Citizens Advice is urging a UK government review to explore how to radically reduce the costs of advice for people who don't have a big budget for help.
30 OCTOBER 2015 | BY CINTIA CHEONG
The charity said the average cost of advice for taking a flexible income from a pension pot of £61,000 would be £1,490, and the figure was "significantly more than most people are willing to pay".
The charity's call, based on a number of surveys, is being fed into an inquiry by the Financial Conduct Authority and the UK Treasury called the Financial Advice Market Review (FAMR).
Gillian Guy, chief executive at Citizens Advice, said the market needed to adapt to those without a "big budget" for financial advice.
She said: "High quality, in-depth advice from IFAs [independent financial advisors] has an important place at the top end of the market, and likewise free guidance plays a vital role in informing consumers.
"But there is a real gap in-between. Reviewing the regulatory burden on financial advisers, while ensuring consumers remain protected, could enable more people to access the advice they want at different prices levels."
Only one in 50 would pay more than £1,000 for advice for a pension pot worth £61,000, said the charity.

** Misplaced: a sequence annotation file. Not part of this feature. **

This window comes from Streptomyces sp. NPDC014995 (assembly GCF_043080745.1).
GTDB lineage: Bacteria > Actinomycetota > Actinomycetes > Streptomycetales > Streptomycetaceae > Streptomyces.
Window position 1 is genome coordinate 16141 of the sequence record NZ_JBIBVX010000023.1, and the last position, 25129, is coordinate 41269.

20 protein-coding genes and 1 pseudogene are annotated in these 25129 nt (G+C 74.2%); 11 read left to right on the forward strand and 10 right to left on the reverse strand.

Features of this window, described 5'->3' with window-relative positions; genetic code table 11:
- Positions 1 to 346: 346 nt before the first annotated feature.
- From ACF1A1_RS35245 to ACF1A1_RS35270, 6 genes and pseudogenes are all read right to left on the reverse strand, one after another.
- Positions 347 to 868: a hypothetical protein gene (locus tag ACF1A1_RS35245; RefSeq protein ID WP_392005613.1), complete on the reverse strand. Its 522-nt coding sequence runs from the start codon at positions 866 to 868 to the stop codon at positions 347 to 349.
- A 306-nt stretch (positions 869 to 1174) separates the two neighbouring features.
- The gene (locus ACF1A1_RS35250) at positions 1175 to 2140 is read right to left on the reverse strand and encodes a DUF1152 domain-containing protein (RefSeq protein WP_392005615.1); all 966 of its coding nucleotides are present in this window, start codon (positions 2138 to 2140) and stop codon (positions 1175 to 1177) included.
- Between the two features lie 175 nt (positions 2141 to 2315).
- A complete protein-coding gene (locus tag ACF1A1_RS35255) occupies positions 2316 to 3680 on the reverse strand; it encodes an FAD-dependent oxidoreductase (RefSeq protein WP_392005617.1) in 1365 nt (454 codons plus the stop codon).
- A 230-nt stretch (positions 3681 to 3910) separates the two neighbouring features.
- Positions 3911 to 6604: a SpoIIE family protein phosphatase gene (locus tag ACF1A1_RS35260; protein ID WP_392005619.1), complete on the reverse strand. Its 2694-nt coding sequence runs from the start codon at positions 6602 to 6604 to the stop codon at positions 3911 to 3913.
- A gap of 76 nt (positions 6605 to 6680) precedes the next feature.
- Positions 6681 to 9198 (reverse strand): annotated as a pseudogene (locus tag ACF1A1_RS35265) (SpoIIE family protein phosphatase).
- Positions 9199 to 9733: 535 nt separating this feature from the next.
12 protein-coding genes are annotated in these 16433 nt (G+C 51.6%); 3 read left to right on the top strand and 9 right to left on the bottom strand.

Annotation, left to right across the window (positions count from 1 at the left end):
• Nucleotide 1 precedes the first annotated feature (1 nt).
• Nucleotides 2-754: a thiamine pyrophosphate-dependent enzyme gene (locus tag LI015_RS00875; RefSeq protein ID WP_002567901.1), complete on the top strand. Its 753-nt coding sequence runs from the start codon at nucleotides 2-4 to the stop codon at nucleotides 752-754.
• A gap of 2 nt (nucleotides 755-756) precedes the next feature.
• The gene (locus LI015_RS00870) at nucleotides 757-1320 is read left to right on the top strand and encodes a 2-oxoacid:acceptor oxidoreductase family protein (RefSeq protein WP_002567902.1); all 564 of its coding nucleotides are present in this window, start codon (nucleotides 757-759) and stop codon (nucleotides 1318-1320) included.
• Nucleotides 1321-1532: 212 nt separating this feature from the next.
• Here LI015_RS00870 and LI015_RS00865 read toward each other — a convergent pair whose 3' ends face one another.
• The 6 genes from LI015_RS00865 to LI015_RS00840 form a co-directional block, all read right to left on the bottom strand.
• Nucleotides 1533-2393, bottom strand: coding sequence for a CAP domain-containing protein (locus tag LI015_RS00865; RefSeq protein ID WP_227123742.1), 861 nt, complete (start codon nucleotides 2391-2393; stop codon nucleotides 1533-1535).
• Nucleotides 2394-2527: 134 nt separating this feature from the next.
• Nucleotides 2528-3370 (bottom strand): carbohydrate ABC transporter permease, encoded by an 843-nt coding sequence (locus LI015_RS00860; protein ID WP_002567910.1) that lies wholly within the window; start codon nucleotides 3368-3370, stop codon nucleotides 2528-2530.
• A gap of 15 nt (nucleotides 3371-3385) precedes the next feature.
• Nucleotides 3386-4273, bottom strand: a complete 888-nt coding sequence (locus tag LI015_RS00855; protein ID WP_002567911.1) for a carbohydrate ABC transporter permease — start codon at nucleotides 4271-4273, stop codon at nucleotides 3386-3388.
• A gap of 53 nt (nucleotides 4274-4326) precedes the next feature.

A survey of more than 2,000 adults by YouGov found one in six (16%) would be willing to pay between £200 and £1,000. One in three (29%) would pay up to £200 and another 30% would not be willing to pay for advice.
A separate survey by ComRes found more than half of consumers with defined contribution pensions wanted expert help with how to withdraw savings.
Based on responses from 1,386 people aged 50 and over with a defined contribution pension, the survey revealed free guidance from Pension Wise and paid-for IFA advice were the two places people would be most likely to turn to for help.
Citizens Advice said there was a clear relationship between these two types of support because 44% of people who planned to pay for advice also wanted a session with Pension Wise.
The FAMR will close on 22 December and it aims to produce proposals ahead of the budget in 2016.